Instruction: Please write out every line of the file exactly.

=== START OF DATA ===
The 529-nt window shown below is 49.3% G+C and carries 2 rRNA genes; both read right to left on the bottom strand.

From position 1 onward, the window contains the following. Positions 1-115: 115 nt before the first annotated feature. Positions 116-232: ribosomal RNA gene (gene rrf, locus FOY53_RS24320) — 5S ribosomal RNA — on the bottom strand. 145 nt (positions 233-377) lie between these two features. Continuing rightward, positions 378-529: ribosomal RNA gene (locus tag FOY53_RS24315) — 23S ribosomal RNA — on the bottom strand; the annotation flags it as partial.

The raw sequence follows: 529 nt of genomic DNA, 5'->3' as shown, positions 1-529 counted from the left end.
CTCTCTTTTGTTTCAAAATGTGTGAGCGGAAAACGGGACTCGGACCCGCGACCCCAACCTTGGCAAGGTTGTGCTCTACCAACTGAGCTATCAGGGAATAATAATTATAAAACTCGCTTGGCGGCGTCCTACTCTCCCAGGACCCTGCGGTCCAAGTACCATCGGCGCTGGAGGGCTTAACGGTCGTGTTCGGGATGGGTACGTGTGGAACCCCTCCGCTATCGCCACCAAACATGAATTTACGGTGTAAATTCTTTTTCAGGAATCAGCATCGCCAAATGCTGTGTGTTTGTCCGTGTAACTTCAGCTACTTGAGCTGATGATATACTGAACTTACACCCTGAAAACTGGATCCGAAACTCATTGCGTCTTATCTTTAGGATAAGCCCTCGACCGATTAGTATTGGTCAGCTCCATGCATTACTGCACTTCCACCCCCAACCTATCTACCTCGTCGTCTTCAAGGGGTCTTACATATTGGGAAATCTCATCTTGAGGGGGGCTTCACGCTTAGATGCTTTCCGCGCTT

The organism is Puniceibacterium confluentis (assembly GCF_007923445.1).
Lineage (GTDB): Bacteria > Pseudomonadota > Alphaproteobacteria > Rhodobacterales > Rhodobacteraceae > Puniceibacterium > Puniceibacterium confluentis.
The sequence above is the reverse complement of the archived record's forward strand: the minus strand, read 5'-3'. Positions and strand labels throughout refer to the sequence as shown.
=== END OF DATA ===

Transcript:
The 529-nt window shown below is 49.3% G+C and carries 2 rRNA genes; both read right to left on the bottom strand.

From position 1 onward, the window contains the following. Positions 1-115: 115 nt before the first annotated feature. Positions 116-232: ribosomal RNA gene (gene rrf, locus FOY53_RS24320) — 5S ribosomal RNA — on the bottom strand. 145 nt (positions 233-377) lie between these two features. Continuing rightward, positions 378-529: ribosomal RNA gene (locus tag FOY53_RS24315) — 23S ribosomal RNA — on the bottom strand; the annotation flags it as partial.

The raw sequence follows: 529 nt of genomic DNA, 5'->3' as shown, positions 1-529 counted from the left end.
CTCTCTTTTGTTTCAAAATGTGTGAGCGGAAAACGGGACTCGGACCCGCGACCCCAACCTTGGCAAGGTTGTGCTCTACCAACTGAGCTATCAGGGAATAATAATTATAAAACTCGCTTGGCGGCGTCCTACTCTCCCAGGACCCTGCGGTCCAAGTACCATCGGCGCTGGAGGGCTTAACGGTCGTGTTCGGGATGGGTACGTGTGGAACCCCTCCGCTATCGCCACCAAACATGAATTTACGGTGTAAATTCTTTTTCAGGAATCAGCATCGCCAAATGCTGTGTGTTTGTCCGTGTAACTTCAGCTACTTGAGCTGATGATATACTGAACTTACACCCTGAAAACTGGATCCGAAACTCATTGCGTCTTATCTTTAGGATAAGCCCTCGACCGATTAGTATTGGTCAGCTCCATGCATTACTGCACTTCCACCCCCAACCTATCTACCTCGTCGTCTTCAAGGGGTCTTACATATTGGGAAATCTCATCTTGAGGGGGGCTTCACGCTTAGATGCTTTCCGCGCTT

The organism is Puniceibacterium confluentis (assembly GCF_007923445.1).
Lineage (GTDB): Bacteria > Pseudomonadota > Alphaproteobacteria > Rhodobacterales > Rhodobacteraceae > Puniceibacterium > Puniceibacterium confluentis.
The sequence above is the reverse complement of the archived record's forward strand: the minus strand, read 5'-3'. Positions and strand labels throughout refer to the sequence as shown.